Virginia Organizing's cautious approach to working with other groups inside the state also extends to working with national-level campaigns. And they stepped back from electoral campaign work such as voter registration and canvassing work after the national and state elections of 2008 and 2009. What has remained core to their work is local chapter building and state-level legislative campaigns. Virginia Organizing has influenced state spending and taxation policies, housing policies, ban the box legislation, and a variety of other policies. In fact Bert and Pohl provide a nearly 60 page appendix of organizing accomplishments. But they haven't won everything they wanted. Victories on issues like housing have only been partial. And they failed to convince their increasingly right-wing state government to pass Medicaid expansion.

What should we take away from this story?  I began by insisting that we needed state-wide organizing to prevent the ascension of right-wing political power. Virginia Organizing hasn't accomplished that. Of course we can invoke the usual explanations—power is even more powerful than we expect; the powerful are too good at cutting off the money flow; history has not provided the necessary political opportunities. And we can always try to take solace in the "without organizing things would be even worse" invocation.  

But these are all depressing and disempowering rationalizations more fitting of an unreflective sociologist than a community organizer. It's time we upped our game to focus on how to do better community organizing even when history is against it, the funders won't fund it, and the political opportunities are missing. And that, too, will be an uphill battle. The terrain of community organizing has shifted against the highly trained community organizer to the untrained indigenous organizer, who may have a depth of community knowledge but may not have a breadth of organizing strategy tools. As the racial and class divides grow, the rejection of academic knowledge gives way to the belief that all knowledge can be obtained through Google, and the "local" achieves the status of infallibility, the hope that we can up the game by developing better community organizing strategy through research and training fades.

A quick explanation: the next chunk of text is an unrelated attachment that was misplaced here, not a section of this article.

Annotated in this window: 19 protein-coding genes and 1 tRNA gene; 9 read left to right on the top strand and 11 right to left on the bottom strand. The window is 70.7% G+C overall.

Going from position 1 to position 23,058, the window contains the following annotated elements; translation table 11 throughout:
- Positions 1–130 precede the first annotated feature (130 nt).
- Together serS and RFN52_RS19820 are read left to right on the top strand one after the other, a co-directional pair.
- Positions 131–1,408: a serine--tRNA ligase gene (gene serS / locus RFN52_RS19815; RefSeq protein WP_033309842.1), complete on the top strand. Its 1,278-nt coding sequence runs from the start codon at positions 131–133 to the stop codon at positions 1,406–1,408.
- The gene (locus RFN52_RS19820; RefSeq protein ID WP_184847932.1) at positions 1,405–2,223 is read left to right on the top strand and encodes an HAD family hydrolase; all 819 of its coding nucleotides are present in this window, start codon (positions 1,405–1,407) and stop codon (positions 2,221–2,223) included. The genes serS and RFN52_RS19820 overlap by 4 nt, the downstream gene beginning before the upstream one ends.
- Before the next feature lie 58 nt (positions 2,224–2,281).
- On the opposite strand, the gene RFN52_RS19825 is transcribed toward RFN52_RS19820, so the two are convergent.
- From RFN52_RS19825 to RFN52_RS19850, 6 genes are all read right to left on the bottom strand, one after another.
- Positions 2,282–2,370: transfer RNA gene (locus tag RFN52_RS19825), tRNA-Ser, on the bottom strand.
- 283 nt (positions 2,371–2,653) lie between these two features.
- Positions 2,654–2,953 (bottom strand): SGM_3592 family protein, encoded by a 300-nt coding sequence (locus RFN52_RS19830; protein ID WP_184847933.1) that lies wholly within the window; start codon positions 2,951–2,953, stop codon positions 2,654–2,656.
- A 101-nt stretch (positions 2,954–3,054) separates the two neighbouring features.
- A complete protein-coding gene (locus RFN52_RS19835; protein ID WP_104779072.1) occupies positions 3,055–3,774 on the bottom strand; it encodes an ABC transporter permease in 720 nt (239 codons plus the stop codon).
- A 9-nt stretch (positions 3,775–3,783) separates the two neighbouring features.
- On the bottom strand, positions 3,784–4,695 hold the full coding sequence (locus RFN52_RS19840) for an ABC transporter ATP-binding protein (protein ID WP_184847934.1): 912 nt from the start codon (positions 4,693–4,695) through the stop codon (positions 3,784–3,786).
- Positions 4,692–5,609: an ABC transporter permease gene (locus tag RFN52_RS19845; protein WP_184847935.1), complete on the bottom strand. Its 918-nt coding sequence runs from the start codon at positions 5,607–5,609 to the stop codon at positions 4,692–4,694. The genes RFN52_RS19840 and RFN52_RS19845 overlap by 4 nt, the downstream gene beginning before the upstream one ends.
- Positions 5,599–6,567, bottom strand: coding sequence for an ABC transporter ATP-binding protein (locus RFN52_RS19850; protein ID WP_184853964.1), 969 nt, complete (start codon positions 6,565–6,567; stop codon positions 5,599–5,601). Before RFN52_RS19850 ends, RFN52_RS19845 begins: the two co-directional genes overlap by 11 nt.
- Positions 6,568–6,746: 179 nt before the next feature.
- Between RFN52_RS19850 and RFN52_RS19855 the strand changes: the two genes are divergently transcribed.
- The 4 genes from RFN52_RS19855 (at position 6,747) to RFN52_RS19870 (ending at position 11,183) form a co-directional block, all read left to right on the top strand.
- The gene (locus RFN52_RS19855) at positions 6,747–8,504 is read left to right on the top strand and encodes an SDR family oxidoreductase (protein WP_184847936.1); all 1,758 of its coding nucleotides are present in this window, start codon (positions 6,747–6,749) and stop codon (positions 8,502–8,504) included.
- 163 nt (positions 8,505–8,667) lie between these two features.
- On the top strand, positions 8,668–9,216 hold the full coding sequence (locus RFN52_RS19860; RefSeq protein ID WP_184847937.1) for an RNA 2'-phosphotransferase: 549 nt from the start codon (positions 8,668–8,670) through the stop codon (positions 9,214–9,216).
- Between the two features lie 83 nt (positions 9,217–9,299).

Virginia Organizing may point the way forward. A highly professional organization, whose core mission has always been diversity, with a new name symbolically opposing cyber-era dehumanization—realized in 2014 that its base was not strong enough to oppose the right-wing power that had taken hold in the state, and they recommitted themselves to stepping up their game, rebuilding and reenergizing their base with more local organizing, and reconsidering their strategy.  

It is my wish that they figure it all out.

About the author more »

Randy Stoecker is a professor of community and environmental sociology at the University of Wisconsin-Madison and the Center for Community and Economic Development at the University of Wisconsin-Extension. He has worked with and written extensively about community organizing and development groups since the mid-1980s. He moderates COMM-ORG: the Online Conference on Community Organizing and Development at http://comm-org.wisc.edu.